Tale of a Childhood Witness to the Holocaust

Nov. 24 2014

The Polish author Marek Hlasko grew up during World War II. In the late 1950s, after a precocious success as a writer of fiction, he fell out of favor with the Communist authorities and fled (temporarily) to Israel—where, although not Jewish, he found a community of like-minded, Polish-speaking intellectuals. A new translation has appeared of his wrenching tale, told from the perspective of Christian boy, of the murder of the Jews of a Polish shtetl:

The boy was nine years old, in love, and knew already that he was in love for the rest of his life. In any case, he told his father in confidence first, but later, at his father’s urging, he agreed to bring his mother in on the secret as well, though he doubted she could understand it. The girl he loved was named Eva, she was younger than he by a month and twelve days. She lived with her parents in the neighboring home, and she came over to see the boy during the evenings.

“Can’t you come earlier?” he asked one day.

“No,” she said.

“Why not?”

“My father won’t let me. I’m only allowed to leave the house when it’s dark.”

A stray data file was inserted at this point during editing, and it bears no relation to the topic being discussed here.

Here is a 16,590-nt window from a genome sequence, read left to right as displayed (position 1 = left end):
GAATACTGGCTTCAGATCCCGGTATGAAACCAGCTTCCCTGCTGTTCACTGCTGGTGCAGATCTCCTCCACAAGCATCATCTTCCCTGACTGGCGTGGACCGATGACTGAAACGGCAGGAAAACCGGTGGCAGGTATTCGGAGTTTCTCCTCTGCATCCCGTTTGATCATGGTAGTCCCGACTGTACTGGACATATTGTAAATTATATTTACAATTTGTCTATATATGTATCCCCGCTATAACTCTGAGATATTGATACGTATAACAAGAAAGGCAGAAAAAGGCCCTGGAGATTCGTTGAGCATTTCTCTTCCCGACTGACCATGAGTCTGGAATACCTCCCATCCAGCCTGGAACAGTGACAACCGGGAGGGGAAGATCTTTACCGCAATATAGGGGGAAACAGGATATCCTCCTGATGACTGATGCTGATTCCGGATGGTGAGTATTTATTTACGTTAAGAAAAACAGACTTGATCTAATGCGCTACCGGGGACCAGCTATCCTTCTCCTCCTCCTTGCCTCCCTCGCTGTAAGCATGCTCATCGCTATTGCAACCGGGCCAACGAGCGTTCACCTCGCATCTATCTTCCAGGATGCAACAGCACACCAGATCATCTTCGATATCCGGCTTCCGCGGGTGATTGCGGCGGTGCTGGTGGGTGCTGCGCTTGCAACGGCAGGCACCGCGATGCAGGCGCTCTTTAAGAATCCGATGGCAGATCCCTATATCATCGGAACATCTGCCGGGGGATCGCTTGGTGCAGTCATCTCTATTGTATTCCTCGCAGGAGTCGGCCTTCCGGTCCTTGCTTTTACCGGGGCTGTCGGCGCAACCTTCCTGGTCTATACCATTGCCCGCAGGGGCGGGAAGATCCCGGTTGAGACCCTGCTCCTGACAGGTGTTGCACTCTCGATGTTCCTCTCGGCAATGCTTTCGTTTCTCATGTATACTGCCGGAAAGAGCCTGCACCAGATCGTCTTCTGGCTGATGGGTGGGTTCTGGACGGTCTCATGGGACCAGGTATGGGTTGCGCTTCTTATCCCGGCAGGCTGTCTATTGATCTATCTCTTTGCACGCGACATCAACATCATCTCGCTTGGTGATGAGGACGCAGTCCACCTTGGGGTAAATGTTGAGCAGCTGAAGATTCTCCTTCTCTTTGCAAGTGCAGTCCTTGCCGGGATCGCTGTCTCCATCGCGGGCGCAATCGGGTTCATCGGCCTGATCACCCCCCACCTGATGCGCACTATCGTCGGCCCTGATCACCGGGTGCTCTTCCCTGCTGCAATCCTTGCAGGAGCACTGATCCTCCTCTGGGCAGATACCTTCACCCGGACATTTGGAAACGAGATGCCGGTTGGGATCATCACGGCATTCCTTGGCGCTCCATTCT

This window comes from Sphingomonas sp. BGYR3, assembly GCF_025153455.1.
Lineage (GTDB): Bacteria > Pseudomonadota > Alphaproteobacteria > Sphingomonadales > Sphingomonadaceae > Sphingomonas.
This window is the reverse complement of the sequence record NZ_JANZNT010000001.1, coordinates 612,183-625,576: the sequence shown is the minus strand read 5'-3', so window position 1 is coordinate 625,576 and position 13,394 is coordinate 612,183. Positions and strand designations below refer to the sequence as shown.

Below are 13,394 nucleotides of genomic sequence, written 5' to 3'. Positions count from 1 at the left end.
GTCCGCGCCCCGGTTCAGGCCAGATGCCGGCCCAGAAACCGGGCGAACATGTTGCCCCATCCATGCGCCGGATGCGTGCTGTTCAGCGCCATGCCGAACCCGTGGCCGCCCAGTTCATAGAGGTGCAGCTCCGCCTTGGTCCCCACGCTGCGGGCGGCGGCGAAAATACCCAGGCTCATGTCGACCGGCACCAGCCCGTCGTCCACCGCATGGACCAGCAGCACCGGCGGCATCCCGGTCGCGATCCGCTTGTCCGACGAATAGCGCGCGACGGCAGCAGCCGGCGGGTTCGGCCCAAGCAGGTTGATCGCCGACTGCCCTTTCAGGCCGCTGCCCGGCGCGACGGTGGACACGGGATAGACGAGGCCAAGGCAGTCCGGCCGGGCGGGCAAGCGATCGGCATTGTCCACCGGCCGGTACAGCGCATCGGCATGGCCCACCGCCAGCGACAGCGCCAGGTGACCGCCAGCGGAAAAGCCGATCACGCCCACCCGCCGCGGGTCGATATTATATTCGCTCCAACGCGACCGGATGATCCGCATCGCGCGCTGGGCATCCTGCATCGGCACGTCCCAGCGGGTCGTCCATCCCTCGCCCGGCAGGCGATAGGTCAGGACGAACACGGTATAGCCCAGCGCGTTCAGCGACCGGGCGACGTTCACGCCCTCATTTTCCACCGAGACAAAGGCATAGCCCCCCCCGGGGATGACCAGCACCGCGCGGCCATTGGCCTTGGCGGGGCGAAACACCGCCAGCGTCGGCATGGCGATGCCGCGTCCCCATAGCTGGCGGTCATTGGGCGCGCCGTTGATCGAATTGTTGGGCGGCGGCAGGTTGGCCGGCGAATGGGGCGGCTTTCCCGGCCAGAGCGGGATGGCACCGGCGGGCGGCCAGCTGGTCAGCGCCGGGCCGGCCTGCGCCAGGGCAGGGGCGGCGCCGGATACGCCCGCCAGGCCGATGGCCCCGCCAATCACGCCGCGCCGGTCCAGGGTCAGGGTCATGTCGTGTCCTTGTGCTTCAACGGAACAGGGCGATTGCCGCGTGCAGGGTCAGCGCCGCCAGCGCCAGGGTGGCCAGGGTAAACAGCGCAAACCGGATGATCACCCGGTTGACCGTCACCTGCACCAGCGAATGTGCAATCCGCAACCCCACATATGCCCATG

Welcome to Mosaic

Register now to get two more stories free

Register Now

Already a subscriber? Sign in now

Read more at Tablet

More about: Holocaust, Holocaust fiction, Literature, Poland, Shtetl

 

Understanding the Background of the White House Ruling on Anti-Semitism and the Civil Rights Act

Dec. 13 2019

On Wednesday, the president signed an executive order allowing federal officials to extend the protections of Title VI of the Civil Rights Act to Jews. (The order, promptly condemned for classifying Jews as a separate nationality, did nothing of the sort.) In 2010, Kenneth Marcus called for precisely such a ruling in the pages of Commentary, citing in particular the Department of Education’s lax response to a series of incidents at the University of California at Irvine, where, among much elase, Jewish property was vandalized and Jewish students were pelted with rocks, called “dirty Jew” and other epithets, and were told, “Jewish students are the plague of mankind.”

Sign up to read more

You've read all your free articles for this month

Register

Sign up now for unlimited access to the best in Jewish thought, culture, and politics

Already have an account? Log in now

Read more at Commentary

More about: Anti-Semitism, Israel on campus, U.S. Politics